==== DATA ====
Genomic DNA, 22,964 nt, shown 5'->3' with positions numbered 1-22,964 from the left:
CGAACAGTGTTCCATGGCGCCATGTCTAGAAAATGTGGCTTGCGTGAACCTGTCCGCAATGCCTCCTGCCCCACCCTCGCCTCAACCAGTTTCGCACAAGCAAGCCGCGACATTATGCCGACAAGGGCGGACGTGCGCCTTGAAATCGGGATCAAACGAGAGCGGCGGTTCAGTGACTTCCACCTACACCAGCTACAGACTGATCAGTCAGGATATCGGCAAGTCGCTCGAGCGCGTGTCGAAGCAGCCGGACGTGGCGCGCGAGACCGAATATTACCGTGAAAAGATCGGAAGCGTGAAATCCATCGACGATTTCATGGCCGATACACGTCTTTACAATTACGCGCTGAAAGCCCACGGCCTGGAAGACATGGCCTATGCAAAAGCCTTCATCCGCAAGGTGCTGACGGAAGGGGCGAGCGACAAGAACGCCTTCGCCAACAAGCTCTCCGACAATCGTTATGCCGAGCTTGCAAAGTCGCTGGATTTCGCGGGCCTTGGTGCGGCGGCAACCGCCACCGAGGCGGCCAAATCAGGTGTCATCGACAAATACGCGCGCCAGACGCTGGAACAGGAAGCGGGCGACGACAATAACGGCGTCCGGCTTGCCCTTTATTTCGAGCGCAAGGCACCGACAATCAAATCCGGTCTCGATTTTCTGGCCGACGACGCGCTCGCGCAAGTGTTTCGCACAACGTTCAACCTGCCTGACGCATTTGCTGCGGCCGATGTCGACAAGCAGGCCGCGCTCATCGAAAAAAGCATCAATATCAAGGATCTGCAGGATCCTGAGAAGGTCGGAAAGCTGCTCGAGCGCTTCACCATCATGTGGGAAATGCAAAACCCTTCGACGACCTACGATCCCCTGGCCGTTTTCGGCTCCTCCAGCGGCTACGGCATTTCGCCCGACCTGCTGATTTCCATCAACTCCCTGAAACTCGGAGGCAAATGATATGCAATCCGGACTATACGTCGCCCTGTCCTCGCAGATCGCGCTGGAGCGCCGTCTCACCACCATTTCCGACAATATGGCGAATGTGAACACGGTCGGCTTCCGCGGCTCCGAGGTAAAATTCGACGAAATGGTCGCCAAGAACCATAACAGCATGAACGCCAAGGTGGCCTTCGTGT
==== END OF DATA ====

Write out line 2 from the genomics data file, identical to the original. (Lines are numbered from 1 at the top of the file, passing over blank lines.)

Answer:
CGAACAGTGTTCCATGGCGCCATGTCTAGAAAATGTGGCTTGCGTGAACCTGTCCGCAATGCCTCCTGCCCCACCCTCGCCTCAACCAGTTTCGCACAAGCAAGCCGCGACATTATGCCGACAAGGGCGGACGTGCGCCTTGAAATCGGGATCAAACGAGAGCGGCGGTTCAGTGACTTCCACCTACACCAGCTACAGACTGATCAGTCAGGATATCGGCAAGTCGCTCGAGCGCGTGTCGAAGCAGCCGGACGTGGCGCGCGAGACCGAATATTACCGTGAAAAGATCGGAAGCGTGAAATCCATCGACGATTTCATGGCCGATACACGTCTTTACAATTACGCGCTGAAAGCCCACGGCCTGGAAGACATGGCCTATGCAAAAGCCTTCATCCGCAAGGTGCTGACGGAAGGGGCGAGCGACAAGAACGCCTTCGCCAACAAGCTCTCCGACAATCGTTATGCCGAGCTTGCAAAGTCGCTGGATTTCGCGGGCCTTGGTGCGGCGGCAACCGCCACCGAGGCGGCCAAATCAGGTGTCATCGACAAATACGCGCGCCAGACGCTGGAACAGGAAGCGGGCGACGACAATAACGGCGTCCGGCTTGCCCTTTATTTCGAGCGCAAGGCACCGACAATCAAATCCGGTCTCGATTTTCTGGCCGACGACGCGCTCGCGCAAGTGTTTCGCACAACGTTCAACCTGCCTGACGCATTTGCTGCGGCCGATGTCGACAAGCAGGCCGCGCTCATCGAAAAAAGCATCAATATCAAGGATCTGCAGGATCCTGAGAAGGTCGGAAAGCTGCTCGAGCGCTTCACCATCATGTGGGAAATGCAAAACCCTTCGACGACCTACGATCCCCTGGCCGTTTTCGGCTCCTCCAGCGGCTACGGCATTTCGCCCGACCTGCTGATTTCCATCAACTCCCTGAAACTCGGAGGCAAATGATATGCAATCCGGACTATACGTCGCCCTGTCCTCGCAGATCGCGCTGGAGCGCCGTCTCACCACCATTTCCGACAATATGGCGAATGTGAACACGGTCGGCTTCCGCGGCTCCGAGGTAAAATTCGACGAAATGGTCGCCAAGAACCATAACAGCATGAACGCCAAGGTGGCCTTCGTGT